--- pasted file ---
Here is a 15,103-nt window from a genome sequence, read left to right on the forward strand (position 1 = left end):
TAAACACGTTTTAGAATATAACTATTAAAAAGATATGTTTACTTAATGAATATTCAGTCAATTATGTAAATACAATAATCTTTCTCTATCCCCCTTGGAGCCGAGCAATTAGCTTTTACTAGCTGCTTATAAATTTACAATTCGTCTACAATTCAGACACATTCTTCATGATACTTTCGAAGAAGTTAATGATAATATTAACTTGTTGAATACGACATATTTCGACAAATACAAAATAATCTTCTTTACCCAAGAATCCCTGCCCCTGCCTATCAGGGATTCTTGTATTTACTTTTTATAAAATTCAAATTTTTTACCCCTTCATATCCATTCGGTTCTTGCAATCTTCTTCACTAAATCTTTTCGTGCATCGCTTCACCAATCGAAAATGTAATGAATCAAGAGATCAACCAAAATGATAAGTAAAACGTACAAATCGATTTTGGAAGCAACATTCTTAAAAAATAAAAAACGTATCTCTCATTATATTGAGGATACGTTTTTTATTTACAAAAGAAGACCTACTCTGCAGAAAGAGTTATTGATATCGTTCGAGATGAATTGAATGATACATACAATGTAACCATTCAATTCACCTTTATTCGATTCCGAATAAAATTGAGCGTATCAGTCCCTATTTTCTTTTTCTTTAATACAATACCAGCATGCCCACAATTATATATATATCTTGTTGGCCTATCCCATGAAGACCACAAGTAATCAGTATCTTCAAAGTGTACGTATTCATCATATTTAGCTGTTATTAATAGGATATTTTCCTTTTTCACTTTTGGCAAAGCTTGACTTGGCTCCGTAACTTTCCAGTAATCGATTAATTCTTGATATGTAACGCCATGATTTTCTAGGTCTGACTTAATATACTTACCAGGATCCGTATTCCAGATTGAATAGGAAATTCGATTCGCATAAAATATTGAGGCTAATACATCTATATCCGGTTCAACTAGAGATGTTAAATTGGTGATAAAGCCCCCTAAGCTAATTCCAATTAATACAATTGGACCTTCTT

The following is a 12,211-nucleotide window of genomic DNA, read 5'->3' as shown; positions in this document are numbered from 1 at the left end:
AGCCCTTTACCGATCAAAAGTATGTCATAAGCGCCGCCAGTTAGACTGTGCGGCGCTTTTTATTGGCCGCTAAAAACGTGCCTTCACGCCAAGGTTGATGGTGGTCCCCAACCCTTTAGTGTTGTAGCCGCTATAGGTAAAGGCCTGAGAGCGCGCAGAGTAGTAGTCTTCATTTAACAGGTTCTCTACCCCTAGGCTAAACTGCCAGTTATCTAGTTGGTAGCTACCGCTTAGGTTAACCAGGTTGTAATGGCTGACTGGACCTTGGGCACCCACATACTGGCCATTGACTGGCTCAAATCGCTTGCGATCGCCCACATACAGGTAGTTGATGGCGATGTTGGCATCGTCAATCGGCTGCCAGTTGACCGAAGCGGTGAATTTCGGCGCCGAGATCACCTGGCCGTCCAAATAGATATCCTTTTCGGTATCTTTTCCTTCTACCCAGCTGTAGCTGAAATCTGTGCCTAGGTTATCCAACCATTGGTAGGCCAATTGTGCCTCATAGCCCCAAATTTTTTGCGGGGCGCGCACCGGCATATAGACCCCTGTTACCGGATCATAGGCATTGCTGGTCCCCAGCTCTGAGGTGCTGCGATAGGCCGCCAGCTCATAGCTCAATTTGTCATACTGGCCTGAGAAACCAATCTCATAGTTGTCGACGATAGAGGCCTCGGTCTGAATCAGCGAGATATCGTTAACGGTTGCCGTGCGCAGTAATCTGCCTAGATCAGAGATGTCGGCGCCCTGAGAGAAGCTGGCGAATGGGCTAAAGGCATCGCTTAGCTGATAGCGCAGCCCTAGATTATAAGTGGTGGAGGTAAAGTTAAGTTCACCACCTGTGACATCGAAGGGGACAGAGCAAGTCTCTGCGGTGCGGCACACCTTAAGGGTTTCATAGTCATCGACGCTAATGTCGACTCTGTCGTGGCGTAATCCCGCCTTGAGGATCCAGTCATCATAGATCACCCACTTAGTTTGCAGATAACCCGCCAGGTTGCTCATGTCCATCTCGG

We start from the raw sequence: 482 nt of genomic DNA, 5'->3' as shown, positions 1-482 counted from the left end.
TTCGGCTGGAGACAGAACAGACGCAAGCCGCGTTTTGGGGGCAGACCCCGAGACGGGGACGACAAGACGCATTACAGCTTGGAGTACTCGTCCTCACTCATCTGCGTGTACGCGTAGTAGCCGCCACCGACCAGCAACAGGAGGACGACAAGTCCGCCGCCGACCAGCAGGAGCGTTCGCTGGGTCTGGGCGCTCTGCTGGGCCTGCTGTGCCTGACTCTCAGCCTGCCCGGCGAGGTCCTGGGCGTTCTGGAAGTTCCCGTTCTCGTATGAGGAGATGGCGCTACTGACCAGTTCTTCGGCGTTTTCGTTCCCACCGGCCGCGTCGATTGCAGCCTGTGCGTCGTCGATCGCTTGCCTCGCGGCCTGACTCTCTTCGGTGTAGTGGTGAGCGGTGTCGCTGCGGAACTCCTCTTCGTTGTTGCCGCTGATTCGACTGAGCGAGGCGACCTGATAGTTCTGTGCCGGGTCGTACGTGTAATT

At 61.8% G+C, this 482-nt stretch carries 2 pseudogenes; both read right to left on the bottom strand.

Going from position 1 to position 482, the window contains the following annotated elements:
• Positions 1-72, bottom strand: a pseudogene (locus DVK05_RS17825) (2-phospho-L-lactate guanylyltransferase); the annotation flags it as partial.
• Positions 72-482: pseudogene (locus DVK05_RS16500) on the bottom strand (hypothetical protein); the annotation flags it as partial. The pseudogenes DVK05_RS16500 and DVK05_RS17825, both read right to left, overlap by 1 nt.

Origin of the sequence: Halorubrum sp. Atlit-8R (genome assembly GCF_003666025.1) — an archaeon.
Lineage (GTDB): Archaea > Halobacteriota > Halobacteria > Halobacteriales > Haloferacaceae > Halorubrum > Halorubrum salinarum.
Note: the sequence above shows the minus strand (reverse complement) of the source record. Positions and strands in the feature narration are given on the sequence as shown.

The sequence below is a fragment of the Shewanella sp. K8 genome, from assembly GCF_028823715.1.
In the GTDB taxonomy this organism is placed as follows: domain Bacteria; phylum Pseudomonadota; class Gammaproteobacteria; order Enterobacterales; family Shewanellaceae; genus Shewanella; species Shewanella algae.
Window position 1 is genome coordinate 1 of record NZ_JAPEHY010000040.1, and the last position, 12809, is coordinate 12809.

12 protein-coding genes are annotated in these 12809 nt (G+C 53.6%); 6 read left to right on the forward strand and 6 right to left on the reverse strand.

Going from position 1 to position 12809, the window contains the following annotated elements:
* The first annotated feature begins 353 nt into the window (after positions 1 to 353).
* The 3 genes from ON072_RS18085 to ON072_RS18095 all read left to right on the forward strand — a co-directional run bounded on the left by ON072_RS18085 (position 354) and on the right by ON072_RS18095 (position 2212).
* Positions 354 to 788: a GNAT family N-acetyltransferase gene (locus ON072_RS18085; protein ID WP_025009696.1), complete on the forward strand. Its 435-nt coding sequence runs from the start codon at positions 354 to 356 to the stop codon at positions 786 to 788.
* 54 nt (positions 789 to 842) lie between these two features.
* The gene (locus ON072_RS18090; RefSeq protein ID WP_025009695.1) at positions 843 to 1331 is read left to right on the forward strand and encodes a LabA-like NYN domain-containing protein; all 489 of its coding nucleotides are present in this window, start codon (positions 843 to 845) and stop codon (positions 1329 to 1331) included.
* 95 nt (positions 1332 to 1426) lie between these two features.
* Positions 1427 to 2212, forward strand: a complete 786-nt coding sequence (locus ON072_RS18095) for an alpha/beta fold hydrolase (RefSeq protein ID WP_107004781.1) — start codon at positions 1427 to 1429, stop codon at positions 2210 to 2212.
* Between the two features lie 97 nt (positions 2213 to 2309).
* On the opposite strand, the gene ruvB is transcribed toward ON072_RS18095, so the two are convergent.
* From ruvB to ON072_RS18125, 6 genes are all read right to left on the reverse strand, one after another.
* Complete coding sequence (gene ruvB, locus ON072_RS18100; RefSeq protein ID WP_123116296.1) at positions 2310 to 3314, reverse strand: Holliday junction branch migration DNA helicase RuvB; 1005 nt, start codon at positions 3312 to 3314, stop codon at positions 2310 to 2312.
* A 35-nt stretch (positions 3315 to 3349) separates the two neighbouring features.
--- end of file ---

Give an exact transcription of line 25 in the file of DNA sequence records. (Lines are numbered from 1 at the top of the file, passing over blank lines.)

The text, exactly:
* Positions 1427 to 2212, forward strand: a complete 786-nt coding sequence (locus ON072_RS18095) for an alpha/beta fold hydrolase (RefSeq protein ID WP_107004781.1) — start codon at positions 1427 to 1429, stop codon at positions 2210 to 2212.